Sex:
male/female
Basis for effect level:
other: no effects observed
Remarks on result:
not determinable due to absence of adverse toxic effects
Key result
Critical effects observed:
no
Conclusions:
In conclusion, there was no evidence of toxicity after oral gavage administration of 1000 mg/kg/day of Coconut Oil, Reaction Products with Polyethylene Glycol and Trimethylolpropane for at least 90 consecutive days to Han Wistar rats. Based on these results, the no-observed-effect level (NOEL) was considered to be at least 1000 mg/kg/day.
Executive summary:

The objective of this study was to determine the potential toxicity of Coconut Oil, Reaction Products with Polyethylene Glycol and Trimethylolpropane when given by oral gavage for at least 90 days to rats, to provide data to allow hazard classification to be assigned. The study was designed to be compliant with OECD Guideline No. 408 and in accordance with the OECD Principles of Good Laboratory Practice.

Three goups of 10 male and 10 female Han Wistar rats were administered Coconut Oil, Reaction Products with Polyethylene Glycol and Trimethylolpropane orally at dose levels of 100, 500 or 1000 mg/kg/day for a period of 90 days. A similarly constituted control group received the vehicle corn oil.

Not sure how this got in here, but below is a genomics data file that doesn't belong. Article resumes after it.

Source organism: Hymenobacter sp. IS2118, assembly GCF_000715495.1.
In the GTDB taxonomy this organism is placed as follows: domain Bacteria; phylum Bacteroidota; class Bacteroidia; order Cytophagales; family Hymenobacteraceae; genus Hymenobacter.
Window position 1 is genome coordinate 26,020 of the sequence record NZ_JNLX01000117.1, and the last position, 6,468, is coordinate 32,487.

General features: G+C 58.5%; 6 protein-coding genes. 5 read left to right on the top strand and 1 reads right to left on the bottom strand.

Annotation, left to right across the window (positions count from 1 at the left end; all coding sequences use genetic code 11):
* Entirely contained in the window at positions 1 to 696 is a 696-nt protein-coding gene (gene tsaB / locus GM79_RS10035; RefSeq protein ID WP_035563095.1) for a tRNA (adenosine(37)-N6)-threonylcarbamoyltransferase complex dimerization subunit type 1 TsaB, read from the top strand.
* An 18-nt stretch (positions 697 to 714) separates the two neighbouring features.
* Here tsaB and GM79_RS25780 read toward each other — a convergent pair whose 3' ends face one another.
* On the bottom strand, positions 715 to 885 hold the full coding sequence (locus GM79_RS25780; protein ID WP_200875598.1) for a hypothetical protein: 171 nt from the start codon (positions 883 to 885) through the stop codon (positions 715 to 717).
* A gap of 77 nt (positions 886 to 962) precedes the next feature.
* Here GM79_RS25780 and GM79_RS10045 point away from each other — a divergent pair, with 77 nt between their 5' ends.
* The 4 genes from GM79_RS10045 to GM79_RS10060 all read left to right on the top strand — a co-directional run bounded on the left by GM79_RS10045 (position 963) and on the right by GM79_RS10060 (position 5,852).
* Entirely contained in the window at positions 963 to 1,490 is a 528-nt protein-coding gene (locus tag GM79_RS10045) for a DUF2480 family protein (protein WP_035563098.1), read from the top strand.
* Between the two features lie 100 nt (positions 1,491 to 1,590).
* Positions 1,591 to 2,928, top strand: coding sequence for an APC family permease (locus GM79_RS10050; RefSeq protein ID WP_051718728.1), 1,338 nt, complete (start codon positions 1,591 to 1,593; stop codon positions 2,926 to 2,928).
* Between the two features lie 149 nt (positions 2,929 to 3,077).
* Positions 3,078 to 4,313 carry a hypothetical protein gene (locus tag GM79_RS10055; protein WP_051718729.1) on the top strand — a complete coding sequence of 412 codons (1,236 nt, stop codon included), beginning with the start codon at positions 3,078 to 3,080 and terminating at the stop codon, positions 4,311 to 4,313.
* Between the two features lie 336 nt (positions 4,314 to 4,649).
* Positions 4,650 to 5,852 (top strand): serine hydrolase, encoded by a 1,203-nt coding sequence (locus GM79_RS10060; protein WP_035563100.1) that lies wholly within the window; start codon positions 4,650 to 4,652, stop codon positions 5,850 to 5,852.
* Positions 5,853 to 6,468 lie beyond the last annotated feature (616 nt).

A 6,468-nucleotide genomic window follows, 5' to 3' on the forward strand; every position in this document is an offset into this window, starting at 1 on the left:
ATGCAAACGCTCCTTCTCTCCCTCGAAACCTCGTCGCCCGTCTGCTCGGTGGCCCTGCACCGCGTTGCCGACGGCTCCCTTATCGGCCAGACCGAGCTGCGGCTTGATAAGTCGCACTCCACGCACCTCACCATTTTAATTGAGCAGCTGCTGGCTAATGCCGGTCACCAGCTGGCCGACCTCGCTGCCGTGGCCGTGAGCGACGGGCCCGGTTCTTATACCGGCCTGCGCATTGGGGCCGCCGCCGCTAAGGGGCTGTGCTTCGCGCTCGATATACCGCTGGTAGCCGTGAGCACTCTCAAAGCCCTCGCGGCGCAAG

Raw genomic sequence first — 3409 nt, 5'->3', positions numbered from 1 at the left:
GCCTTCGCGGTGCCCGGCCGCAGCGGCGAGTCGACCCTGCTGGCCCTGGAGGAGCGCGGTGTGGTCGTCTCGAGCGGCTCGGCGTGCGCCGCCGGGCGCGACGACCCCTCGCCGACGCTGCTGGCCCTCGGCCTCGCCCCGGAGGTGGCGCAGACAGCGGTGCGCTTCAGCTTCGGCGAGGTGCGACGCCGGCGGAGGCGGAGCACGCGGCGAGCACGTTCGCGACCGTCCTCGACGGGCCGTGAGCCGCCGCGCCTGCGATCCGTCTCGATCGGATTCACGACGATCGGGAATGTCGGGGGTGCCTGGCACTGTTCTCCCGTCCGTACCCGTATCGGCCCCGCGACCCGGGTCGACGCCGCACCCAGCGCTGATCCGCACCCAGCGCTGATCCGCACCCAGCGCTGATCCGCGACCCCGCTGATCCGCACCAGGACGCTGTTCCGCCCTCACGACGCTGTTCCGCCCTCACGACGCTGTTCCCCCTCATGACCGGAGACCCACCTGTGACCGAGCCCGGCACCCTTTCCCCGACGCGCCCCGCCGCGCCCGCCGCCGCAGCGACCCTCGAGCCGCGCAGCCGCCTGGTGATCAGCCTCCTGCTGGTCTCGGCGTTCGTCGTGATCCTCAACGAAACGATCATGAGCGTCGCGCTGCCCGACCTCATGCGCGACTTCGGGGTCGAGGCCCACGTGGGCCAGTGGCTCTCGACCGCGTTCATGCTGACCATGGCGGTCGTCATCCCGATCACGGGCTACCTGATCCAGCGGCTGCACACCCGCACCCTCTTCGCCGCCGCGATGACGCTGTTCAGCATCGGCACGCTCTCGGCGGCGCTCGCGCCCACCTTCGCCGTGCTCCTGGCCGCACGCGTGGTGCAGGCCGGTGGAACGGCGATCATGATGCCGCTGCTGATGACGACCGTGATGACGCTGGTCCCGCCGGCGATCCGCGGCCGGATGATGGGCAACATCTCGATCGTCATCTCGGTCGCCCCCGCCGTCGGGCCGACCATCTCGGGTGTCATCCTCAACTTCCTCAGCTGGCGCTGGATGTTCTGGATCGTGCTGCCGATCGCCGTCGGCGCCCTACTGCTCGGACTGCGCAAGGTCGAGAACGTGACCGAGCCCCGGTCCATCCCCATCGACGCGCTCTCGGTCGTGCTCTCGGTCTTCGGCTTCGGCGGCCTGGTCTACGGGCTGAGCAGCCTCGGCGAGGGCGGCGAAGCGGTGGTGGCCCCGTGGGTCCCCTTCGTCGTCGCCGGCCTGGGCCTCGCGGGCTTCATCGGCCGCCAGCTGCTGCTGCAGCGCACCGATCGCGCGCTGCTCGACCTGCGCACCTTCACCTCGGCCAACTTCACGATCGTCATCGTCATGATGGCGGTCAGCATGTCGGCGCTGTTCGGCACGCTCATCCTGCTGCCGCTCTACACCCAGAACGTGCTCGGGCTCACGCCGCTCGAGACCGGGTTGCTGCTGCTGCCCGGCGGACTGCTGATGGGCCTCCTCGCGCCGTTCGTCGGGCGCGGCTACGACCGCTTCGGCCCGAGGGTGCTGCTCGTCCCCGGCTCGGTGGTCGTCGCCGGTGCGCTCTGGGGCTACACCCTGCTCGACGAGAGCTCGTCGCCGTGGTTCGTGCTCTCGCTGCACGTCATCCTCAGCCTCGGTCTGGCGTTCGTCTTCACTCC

The following parameters and end points were evaluated in this study: clinical signs, body weights, food consumption, selected functional observations and motor activity data, ophthalmology, clinical pathology parameters (haematology, coagulation, clinical chemistry, and urinalysis), organ weights, and histopathologic examinations. There were no unscheduled deaths during the observation period. There were no in-life findings or organ weight differences that were considered to be related to treatment. There were no microscopic changes that were related to treatment. In conclusion, there was no evidence of toxicity after oral gavage administration of 1000 mg/kg/day of Coconut Oil, Reaction Products with Polyethylene Glycol and Trimethylolpropane for at least 90 consecutive days to Han Wistar rats. Based on these results, the no-observed-effect level (NOEL) was considered to be at least 1000 mg/kg/day.

Endpoint conclusion
Endpoint conclusion:
no adverse effect observed
Dose descriptor:
NOAEL
1 000 mg/kg bw/day
Study duration:
subchronic
Species:
rat
Quality of whole database:
well conducted OECD 408-study according to GLP

Repeated dose toxicity: inhalation - systemic effects

Endpoint conclusion
Endpoint conclusion:
no study available

Repeated dose toxicity: inhalation - local effects

Endpoint conclusion
Endpoint conclusion:
no study available

Repeated dose toxicity: dermal - systemic effects

Endpoint conclusion
Endpoint conclusion:
no study available

Repeated dose toxicity: dermal - local effects

Endpoint conclusion
Endpoint conclusion:
no study available

Additional information

In conclusion, there was no evidence of toxicity after oral gavage administration of 1000 mg/kg/day of Coconut Oil, Reaction Products with Polyethylene Glycol and Trimethylolpropane for at least 90 consecutive days to Han Wistar rats. Based on these results, the no-observed-effect level (NOEL) was considered to be at least 1000 mg/kg/day.

Justification for classification or non-classification

The available data on repeated dose toxicity do not meet the classification criteria according to Regulation (EC) 1272/2008.